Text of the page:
lead and anode surface areas from which solvent is removed. The added thickness
is derived in proportion to a higher applied formation voltage. The result is
an anode with a lead and anode surface that is thicker than the non-selectively
formed dielectric in the anode body or bulk, minimizing possible capacitance lose
while increasing ruggedness. A final step includes heating the anode to a temperature
above the boiling point of the organic solvent. Accordingly, the impregnated organic
solvent is removed by evaporation.
The following examples evidence a beneficial increased anode lead
and anode body surface thickness without detrimental capacitance value decrease.
A batch of sintered tantalum anodes were anodized by submersion in
a 0.1% phosphoric acid bath at 85°C and a formation voltage of about 85 Volts for
one hour. A counter electrode was conventionally applied to examples of the batch
and the capacitance measured at an average of about 10 microfarads. Other examples
of the batch (without counter electrode) were soaked in toluene for approximately
ten seconds. Thereafter, the saturated items from the batch were again anodized
following solvent removal from the surface (i.e., selectively anodized) under the
above-described conditions, but at a formation voltage of about 110 volts for
thirty seconds. Due to the presence of the solvent, substantially no dielectric
was added within the anode body. The anodes were thereafter heated to 150°C for
10 minutes to release impregnated solvent from the bulk of the anode, i.e. the
Physical observations of the finished anode body surface and lead
found that the second, selective anodization resulted in a change in color from
green to gold. The color change evidenced a thickening of the dielectric layer
thereon of about 450 angstroms. No substantial amount of dielectric material was
found to have been added to the interior of the body. Capacitance measurement
of the counterelectroded, twice anodized, capacitor revealed no noticeable capacitance
loss despite the high voltage applied during the second anodization.
Manipulation of the twice anodized devices demonstrated that they
were significantly more rugged and less susceptible to damage then the batch members
subjected to a single anodizing procedure.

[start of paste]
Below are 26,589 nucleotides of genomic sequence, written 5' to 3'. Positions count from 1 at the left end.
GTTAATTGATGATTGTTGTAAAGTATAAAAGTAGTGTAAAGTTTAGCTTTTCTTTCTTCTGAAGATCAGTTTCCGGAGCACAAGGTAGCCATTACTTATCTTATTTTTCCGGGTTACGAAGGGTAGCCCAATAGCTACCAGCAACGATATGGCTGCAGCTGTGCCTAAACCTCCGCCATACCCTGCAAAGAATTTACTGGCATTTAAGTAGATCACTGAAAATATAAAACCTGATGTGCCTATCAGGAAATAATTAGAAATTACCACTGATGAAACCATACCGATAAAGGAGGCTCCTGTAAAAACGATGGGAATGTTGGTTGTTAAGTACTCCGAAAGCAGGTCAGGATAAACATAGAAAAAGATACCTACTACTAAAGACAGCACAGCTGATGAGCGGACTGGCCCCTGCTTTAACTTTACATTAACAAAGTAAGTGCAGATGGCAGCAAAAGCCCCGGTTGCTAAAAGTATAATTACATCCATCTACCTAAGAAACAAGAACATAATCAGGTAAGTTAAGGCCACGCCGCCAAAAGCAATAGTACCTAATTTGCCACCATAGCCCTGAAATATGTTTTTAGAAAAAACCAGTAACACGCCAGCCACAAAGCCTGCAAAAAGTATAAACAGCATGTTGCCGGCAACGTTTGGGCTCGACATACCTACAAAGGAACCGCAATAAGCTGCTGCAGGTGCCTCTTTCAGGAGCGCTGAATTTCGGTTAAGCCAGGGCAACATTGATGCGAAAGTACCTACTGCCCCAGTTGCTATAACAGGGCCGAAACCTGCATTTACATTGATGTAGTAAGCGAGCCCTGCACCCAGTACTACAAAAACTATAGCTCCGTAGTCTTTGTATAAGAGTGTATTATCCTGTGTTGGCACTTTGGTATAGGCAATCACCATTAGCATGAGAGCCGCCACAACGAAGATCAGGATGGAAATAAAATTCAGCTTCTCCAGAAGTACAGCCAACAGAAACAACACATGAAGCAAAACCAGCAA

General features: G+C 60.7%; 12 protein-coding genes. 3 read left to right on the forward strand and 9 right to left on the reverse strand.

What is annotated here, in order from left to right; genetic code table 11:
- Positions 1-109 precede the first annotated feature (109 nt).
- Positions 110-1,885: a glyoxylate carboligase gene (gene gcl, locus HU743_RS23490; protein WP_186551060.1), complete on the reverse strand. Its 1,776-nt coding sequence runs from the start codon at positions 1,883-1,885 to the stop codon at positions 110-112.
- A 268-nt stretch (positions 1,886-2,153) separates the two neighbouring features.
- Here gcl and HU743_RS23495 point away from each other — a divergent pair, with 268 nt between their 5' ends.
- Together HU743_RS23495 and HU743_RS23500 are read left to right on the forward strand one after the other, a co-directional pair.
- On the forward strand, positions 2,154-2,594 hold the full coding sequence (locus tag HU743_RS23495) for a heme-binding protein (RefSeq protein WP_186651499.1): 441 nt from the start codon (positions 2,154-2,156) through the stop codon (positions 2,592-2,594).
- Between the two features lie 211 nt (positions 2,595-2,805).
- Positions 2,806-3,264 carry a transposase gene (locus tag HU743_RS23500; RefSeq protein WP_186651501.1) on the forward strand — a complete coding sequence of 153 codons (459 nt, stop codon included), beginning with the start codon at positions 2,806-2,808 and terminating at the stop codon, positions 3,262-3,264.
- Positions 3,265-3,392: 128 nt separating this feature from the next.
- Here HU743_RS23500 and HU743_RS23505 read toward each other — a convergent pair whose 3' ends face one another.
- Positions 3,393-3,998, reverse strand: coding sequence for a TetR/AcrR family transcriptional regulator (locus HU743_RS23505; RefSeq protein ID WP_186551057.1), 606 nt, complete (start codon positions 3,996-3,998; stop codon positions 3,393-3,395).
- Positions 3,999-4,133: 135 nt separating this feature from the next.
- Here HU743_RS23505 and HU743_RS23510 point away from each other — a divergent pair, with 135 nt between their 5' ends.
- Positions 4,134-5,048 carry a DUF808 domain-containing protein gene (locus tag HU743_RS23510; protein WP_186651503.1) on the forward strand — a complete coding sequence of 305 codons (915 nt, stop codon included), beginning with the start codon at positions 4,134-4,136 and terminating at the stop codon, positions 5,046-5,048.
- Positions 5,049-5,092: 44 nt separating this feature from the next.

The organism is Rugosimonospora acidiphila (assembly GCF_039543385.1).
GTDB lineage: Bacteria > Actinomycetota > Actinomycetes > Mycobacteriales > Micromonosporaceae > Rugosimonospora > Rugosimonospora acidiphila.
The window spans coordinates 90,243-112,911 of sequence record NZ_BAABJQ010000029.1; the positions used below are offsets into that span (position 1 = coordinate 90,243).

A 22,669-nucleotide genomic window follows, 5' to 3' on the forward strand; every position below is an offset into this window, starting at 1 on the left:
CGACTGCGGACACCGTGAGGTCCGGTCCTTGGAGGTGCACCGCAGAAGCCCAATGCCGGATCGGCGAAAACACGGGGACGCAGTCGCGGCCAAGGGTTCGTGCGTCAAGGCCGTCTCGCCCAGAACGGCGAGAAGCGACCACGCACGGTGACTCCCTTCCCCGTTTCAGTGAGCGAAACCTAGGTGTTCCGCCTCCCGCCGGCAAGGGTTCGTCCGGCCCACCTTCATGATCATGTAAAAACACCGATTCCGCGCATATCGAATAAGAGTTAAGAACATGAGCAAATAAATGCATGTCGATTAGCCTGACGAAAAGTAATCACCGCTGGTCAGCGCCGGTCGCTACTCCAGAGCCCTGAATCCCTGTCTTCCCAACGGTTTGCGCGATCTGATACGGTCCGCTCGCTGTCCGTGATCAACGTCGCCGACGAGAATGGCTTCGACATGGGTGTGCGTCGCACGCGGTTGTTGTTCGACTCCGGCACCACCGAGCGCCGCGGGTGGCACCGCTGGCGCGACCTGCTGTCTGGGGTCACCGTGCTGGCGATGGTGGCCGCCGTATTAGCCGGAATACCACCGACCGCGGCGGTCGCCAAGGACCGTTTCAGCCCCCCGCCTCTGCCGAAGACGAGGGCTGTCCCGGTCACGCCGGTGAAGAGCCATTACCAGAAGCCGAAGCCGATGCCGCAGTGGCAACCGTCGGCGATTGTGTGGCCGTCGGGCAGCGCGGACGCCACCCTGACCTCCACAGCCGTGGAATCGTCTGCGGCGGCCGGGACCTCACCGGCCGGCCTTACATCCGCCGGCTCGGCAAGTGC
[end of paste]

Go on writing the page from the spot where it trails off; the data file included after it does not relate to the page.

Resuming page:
A batch of sintered tantalum anodes were anodized by submersion in
a bath of 0.1% phosphoric acid based electrolyte at 85°C and subjected to a formation
voltage of 55 Volts for an hour. Examples of the batch were counterelectroded
and the capacitance obtained by this non-selective anodization averaged around
10 microfarads per finished capacitor. Other examples from the batch were then
soaked in a xylene bath for around 10 seconds in order to fully impregnate the
examples with the solvent. The saturated examples were then subjected to an 85
volt formation voltage for 20 seconds at 85°C and thus selectively anodized. The
selectively anodized anodes were heated to 150°C for ten minutes to evaporate impregnated
solvent. Analysis of the twice anodized examples indicated that the dielectric
on the exposed lead and anode surfaces was significantly thicker than on the single
anodized items from the batch and the twice anodized examples were clearly mechanically
superior to the once anodized examples. No significant capacitance change was measured
between capacitors formed from the once and twice anodized examples.
The process disclosed herein is of particular benefit in respect
of capacitors formed of pressed and sintered porous anodes where a thick, robust,
dielectric external coating following initial dielectric formation improves the
ruggedness of the preform and resultant capacitor. Though there are theoretically
no limits on the applied range of formation voltages during the anodization process,
the process has been observed to be thoroughly effective on parts anodized at
a voltage range of 10-150 Volts for the first anodizing. The preferred formation
voltage range used in the selective anodization step disclosed herein is generally
10 to 30 volts higher than the voltage used in the first anodizing step.
Although the invention has been described herein with reference to
a preferred embodiment, the description was for explanation purposes only and is
not meant to limit the scope and spirit of the invention as defined by the following